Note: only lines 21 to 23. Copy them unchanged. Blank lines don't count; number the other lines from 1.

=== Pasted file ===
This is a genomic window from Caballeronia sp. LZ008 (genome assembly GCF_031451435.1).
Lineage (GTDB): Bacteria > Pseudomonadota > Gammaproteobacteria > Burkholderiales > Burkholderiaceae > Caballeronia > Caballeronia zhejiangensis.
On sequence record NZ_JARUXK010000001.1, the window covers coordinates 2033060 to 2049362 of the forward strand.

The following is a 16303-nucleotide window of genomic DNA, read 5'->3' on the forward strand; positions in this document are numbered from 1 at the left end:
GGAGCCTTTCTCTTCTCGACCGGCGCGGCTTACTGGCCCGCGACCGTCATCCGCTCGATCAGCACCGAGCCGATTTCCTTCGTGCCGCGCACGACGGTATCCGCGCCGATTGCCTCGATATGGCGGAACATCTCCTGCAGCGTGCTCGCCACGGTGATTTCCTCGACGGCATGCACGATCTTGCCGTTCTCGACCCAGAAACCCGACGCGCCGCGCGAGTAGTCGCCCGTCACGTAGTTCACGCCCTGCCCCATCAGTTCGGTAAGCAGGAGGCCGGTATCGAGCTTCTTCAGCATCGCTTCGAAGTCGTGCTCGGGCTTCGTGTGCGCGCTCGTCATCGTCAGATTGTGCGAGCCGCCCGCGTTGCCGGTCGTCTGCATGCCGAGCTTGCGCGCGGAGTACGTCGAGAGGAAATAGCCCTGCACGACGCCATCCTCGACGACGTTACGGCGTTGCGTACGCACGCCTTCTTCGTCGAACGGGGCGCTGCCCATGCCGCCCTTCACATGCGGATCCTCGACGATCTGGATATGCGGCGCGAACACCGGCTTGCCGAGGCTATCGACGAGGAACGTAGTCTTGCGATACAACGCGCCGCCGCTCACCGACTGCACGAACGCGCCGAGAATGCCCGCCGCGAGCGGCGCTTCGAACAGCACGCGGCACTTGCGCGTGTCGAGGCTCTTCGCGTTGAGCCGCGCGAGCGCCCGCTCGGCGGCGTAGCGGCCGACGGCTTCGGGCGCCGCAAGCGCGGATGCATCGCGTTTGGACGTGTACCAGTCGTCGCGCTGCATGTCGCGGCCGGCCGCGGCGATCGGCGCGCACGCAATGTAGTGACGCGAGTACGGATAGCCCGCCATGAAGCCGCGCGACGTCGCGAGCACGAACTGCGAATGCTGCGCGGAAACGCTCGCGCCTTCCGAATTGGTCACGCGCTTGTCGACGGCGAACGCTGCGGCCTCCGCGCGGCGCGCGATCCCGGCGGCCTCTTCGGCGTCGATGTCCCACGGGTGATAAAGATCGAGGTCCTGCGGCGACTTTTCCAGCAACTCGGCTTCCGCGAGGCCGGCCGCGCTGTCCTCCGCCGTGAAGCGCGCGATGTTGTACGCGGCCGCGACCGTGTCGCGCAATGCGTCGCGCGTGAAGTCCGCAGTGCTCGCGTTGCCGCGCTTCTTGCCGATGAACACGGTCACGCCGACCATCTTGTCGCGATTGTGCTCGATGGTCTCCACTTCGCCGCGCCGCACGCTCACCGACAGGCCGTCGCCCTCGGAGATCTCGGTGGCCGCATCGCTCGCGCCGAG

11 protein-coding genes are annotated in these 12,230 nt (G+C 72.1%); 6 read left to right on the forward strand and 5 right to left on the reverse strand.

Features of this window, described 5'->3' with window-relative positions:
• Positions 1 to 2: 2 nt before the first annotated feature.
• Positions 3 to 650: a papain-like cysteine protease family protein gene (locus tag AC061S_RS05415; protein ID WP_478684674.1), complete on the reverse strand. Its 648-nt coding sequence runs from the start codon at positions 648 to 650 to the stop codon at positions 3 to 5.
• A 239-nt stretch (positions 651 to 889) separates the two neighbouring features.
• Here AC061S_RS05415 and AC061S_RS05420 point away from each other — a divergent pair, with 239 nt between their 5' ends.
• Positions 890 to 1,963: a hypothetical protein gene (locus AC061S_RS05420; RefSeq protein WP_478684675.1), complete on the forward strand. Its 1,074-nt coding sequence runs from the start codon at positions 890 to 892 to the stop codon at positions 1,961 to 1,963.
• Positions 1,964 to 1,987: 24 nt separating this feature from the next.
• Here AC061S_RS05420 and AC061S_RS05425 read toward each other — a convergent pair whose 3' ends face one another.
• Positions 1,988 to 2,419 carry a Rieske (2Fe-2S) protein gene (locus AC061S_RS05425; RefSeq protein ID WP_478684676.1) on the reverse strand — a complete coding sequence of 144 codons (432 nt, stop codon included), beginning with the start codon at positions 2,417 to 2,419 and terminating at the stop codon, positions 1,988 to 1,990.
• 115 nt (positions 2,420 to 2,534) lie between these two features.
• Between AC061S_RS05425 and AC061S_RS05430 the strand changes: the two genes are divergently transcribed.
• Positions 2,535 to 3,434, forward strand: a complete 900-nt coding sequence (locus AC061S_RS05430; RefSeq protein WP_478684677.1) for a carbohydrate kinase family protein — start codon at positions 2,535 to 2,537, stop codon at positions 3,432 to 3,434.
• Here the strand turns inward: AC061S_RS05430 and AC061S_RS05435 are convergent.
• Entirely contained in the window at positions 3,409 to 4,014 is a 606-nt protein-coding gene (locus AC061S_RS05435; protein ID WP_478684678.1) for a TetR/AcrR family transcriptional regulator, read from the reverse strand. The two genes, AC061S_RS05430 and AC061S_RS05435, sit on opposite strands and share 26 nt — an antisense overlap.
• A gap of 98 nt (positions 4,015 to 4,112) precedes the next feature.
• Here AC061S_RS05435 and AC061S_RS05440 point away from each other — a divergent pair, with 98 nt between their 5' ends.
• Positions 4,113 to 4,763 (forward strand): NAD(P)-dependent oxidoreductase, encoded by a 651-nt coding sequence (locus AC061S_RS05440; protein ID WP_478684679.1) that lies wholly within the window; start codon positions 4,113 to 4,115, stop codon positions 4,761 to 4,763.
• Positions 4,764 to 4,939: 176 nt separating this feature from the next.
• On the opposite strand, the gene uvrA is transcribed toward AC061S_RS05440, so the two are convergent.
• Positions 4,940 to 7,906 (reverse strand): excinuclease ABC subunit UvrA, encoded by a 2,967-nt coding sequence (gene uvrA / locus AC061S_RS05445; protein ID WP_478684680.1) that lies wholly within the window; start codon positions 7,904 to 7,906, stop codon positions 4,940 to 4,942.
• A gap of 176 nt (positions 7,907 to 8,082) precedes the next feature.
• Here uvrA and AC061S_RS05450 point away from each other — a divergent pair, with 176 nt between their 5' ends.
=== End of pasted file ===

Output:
• A gap of 98 nt (positions 4,015 to 4,112) precedes the next feature.
• Here AC061S_RS05435 and AC061S_RS05440 point away from each other — a divergent pair, with 98 nt between their 5' ends.
• Positions 4,113 to 4,763 (forward strand): NAD(P)-dependent oxidoreductase, encoded by a 651-nt coding sequence (locus AC061S_RS05440; protein ID WP_478684679.1) that lies wholly within the window; start codon positions 4,113 to 4,115, stop codon positions 4,761 to 4,763.